Alexander Crichton: The Fairytale Silversmith

Published 24th February 2014

Valuation mornings are often full of surprises and unusual pieces, and the continued success of Bearnes Hampton & Littlewoods valuation mornings at the Thelma Hulbert Gallery in Dowell Street in Honiton has resulted in turning up an intriguing example of an elusive Victorian silversmith.


 a three piece silver gilt tea set by alexander crichton 1878

A Three piece silver gilt tea set by Alexander Crichton 1878 

Alexander Crichton is a mysterious figure of the Victorian era, whose place of birth and death are still unknown. His mark was registered with Goldsmiths Hall in 1872 and a pair of shields made by Crichton after designs by Sir Joesph Noel Paton were exhibited in Edinburgh in 1886. Paton’s great artworks ‘The Quarrel’ and ‘The reconciliation of Oberon and Titania’ were themselves based upon ‘A Midsumer Nights Dream’ and contain a plethora of fairytale figures that inspired Crichton.

detail of insect decoration

Detail of insect decoration 

Crichton seems to have embraced the fanciful world of fairytales, no doubt influenced by his relationship to Paton and through him Crichton may certainly have had an acquaintance with Sir John Tenniel. Tenniel’s creations of Lewis Carols figures was perhaps the main impetus for Crichton’s best known work, the wonderfully fanciful silver mounted claret jugs made between 1881 and 1882. Fish, squirrels, owls, cockatoo’s and dodo’s were a number of animals that Crichton used to produce some of the finest eclectic silver of the Victorian period.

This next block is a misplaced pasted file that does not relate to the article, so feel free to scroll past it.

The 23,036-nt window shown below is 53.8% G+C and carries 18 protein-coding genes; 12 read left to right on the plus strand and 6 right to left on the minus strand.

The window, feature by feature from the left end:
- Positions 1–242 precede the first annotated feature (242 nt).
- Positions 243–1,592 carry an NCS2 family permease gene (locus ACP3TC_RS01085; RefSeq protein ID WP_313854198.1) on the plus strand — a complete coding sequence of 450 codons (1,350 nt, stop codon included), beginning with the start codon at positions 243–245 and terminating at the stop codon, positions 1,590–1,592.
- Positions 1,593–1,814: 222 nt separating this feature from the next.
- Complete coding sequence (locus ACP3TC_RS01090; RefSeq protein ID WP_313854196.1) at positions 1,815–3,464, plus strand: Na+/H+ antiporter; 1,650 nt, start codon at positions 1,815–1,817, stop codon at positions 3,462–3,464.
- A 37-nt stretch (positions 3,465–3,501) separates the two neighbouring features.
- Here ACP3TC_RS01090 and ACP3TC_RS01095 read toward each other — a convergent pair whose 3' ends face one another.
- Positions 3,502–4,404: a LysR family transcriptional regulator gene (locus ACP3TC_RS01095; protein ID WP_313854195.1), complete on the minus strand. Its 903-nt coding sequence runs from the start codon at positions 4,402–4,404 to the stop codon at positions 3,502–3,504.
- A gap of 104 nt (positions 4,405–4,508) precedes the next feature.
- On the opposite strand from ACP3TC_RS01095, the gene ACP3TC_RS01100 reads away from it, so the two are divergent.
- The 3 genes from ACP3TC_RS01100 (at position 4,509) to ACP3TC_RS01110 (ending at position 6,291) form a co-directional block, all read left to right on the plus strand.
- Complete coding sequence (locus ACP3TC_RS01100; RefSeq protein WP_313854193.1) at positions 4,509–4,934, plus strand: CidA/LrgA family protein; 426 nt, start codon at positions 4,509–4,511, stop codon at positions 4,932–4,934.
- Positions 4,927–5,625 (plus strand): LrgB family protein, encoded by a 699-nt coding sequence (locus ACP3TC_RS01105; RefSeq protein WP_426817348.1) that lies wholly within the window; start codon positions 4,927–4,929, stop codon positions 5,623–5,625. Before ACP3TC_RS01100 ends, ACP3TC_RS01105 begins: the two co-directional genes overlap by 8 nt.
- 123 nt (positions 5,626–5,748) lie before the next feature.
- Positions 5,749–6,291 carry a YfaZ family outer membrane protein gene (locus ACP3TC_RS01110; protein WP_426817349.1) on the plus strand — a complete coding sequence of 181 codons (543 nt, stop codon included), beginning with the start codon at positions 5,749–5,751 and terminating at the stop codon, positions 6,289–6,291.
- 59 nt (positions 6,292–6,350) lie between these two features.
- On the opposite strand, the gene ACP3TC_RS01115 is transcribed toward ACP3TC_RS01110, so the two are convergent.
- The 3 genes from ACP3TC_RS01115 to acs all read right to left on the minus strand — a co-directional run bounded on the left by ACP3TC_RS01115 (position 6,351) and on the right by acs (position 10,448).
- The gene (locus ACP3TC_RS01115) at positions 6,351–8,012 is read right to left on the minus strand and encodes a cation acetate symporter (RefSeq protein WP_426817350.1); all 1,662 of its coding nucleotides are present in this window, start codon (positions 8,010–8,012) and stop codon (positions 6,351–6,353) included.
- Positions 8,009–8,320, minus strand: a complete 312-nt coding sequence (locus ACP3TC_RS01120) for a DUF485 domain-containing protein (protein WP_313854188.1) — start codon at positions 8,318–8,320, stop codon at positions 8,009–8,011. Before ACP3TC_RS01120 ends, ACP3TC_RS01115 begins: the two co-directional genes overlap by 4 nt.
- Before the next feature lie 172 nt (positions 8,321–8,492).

marks for alexander crichton and london assay 1878

Marks for Alexander Crichton and London Assay 1878 

This small three piece silver gilt bachelor tea set bears all of the whimsical styling of Crichton’s work, with butterflies, herons and cockerel executed in high relief. Hallmarked for London 1878 it pre dates the better known claret jugs, but is perhaps an important step in the little known life of Crichton himself. Looking at the octagonal form and naturalistic cast handles, it clearly has influences of the Arts and Crafts period, and the decoration may well have been influenced by Tenniel’s illustrations for Walter Crane’s ‘The baby’s own Aesop…’ 
Working among such luminary figures at the end of the 19th century, it is clear that Alexander Crichton embraced the mood of the nation and its passion for fairytales. Whilst his creations are remembered and coveted by collectors worldwide, the fate of the fairytale silversmith remains unknown, except for an application for discharge from bankruptcy filled in Sheffield in 1899. 
That this tea set should appear (as if by magic) it continues the story of Crichton’s work onto a new era. Included in Bearnes Hampton & Littlewood’s next quarterly fine sale of 29th April 2014 and should easily attract interest form all realms with a pre-sale estimate of £400-£600.

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